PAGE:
“Okay, um, like I said, I’m Betsy. And I thought I’d come here…I mean, I saw on the Web that…anyway, I thought maybe you guys would have some tricks or something I could use to stop drinking.”

  Dead silence. The reporter noticed the audience was as rapt as Charley was. What presence! What clothes! What…Were those Bruno Maglis? The reporter edged closer. They were! What did this woman do for a living? She herself had paid almost three hundred bucks for the pair in her closet.

  “It’s just…always there. I wake up, and it’s all I think about. I go to bed, I’m still thinking about it.”

  Everyone was nodding. Even Charley was nodding, making the camera wobble.

  “It just…takes over. Totally takes over your life. You start to plan events around how you can drink. Like, if I have breakfast here with my friend, I can hit an alley afterward there, while she’s going uptown. Or, if I blow another friend off for supper, I can reschedule on him and get my fix instead.”

  Everyone was nodding harder. A few of the men appeared to have tears in their eyes! Charley, thankfully, had stopped nodding, but was getting in on the woman as tightly as he could.

  “Get the suit in the shot,” the reporter whispered.

  “I’m not used to this,” the woman continued. “I mean, I’m used to wanting things, but not like this. I mean, gross.”

  A ripple of laughter.

  “I’ve tried to stop, but I just made myself sick. And I’ve talked to some of my friends about it, but they think I should just suck it up. Ha-ha. And my new friends don’t see it as a problem at all. I guess they’re, what do you call them, enablers.” More nods all around. “So here I am. Someone with a problem. A big problem. And…I thought maybe coming here and talking about it would help. That’s all.” Silence, so she added, “That’s really all.”

  Spontaneous, almost savage, applause. The reporter had Charley pan back, getting the crowd’s reaction. She wasn’t sure the rep would let all their faces be shown on the ten o’clock news, but she wanted the film in the can, just in case.

  She wanted Charley to get the woman walking to the back of the room, but when he panned back, she was gone.

  The reporter and her cameraman looked for the gorgeous stranger for ten minutes, with zero luck. Neither of them could figure out how a woman could just disappear out of a small conference room.



  Chapter 1

  I took another slurp of my tea (orange pekoe, six sugars) and stuck out my left foot. Yep, last season’s Brunos still looked great. Hell, they could be from the last decade and still look great. Quality costs…and it lasts, too.

  Marc Spangler, one of my roommates, slouched into the kitchen, yawning. I withdrew my leg before he tripped and brained himself on the microwave. He looked like pan-fried hell, which was to say, he looked like he just came off shift. Since moving in with an emergency ward physician, I’ve discovered that your average doc comes off shift grimier than your average garbageman.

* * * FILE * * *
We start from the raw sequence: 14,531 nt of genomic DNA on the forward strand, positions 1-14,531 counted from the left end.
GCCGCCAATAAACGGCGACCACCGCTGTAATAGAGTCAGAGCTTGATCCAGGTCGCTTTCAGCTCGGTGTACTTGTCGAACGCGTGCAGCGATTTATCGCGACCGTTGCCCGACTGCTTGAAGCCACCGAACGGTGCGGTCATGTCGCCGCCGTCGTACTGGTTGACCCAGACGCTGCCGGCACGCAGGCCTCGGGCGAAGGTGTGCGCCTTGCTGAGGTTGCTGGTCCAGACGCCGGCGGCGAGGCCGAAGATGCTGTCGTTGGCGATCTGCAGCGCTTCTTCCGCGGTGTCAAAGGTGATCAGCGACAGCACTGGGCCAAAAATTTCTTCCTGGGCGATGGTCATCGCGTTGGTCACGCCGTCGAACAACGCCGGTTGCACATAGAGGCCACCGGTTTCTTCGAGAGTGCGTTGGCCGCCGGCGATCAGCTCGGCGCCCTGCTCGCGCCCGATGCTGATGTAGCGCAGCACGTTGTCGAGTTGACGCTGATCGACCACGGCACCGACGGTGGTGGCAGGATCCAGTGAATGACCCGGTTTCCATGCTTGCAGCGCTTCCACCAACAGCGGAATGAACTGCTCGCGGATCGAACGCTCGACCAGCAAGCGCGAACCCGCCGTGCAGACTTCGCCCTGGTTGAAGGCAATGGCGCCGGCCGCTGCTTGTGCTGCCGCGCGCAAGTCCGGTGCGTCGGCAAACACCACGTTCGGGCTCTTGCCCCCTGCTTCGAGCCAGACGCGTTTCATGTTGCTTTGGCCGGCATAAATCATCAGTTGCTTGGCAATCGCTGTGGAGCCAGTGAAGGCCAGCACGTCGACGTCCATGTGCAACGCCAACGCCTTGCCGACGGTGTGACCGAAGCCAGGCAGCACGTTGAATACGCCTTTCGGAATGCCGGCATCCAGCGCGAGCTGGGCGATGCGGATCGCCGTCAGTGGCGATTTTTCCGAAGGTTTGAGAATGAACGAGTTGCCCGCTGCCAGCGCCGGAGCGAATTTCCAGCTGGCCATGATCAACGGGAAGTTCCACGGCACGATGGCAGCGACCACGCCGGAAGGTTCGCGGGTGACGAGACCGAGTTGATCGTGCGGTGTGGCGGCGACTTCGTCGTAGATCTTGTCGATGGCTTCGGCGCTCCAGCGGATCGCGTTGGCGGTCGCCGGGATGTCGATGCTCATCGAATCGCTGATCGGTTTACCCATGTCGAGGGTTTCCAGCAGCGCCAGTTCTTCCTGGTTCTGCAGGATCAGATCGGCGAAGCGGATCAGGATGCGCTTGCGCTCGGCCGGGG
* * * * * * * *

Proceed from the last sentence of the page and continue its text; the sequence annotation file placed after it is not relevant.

I greeted him warmly. “Another hard afternoon saving lives and seducing the janitor?”

  “Another hard night suckering poor slobs out of their precious lifeblood?”

  “Yep,” we both said.

  He poured himself a glass of milk and sat down across from me. “You look like you need some toast,” I prompted.

  “Forget it. I’m not eating food so you can get off on it secondhand. ‘Ooh, ooh, Marc, make sure you smear the butter allllll over the bread…now let me smell it…don’t you want some sweet, sweet jelly with that?’ I’ve gained seven pounds since I moved in, you cow.”

  “You should have more respect for the dead,” I said solemnly, and we both cracked up.

  “God, what a day,” he said. His hair was growing in nicely (he’d gone through a head-shaving phase this past summer), so now he looked like a clean Brillo pad with friendly green eyes. I wished my eyes were like that, but mine were murky, like fridge mold. His were clear, like lagoon water.

  “Death? Bloodletting? Gang war?” Unlikely in Minnesota, but he looked pretty whipped.

  “No, the fucking administration changed all the forms again.” He rubbed his eyebrows. “Every time they do it, there’s a six-month learning curve. Then when we’ve figured out who has to sign what and in what order, they change them again. You know, in the name of efficiency.”

  “That blows,” I said sympathetically.

  “What about you, what’d you do? Chomp on any would-be rapists? Or was tonight one of the nights you didn’t bother to get anything to eat?”
  “The second one. Oh, and I crashed an AA meeting.”

  He was halfway to the fridge for a milk refill and froze like I’d yelled “I see a Republican!” “You did what?”

  “Crashed an AA meeting. Did you know they film those now?”

  “They what?”

  “I was kind of nervous because I didn’t know if I’d have to, y’know, prove I was a drunk or if they’d take my word for it, or if I needed a note from a doctor or bartender or something, and it was kind of weird with the camera lights and all—”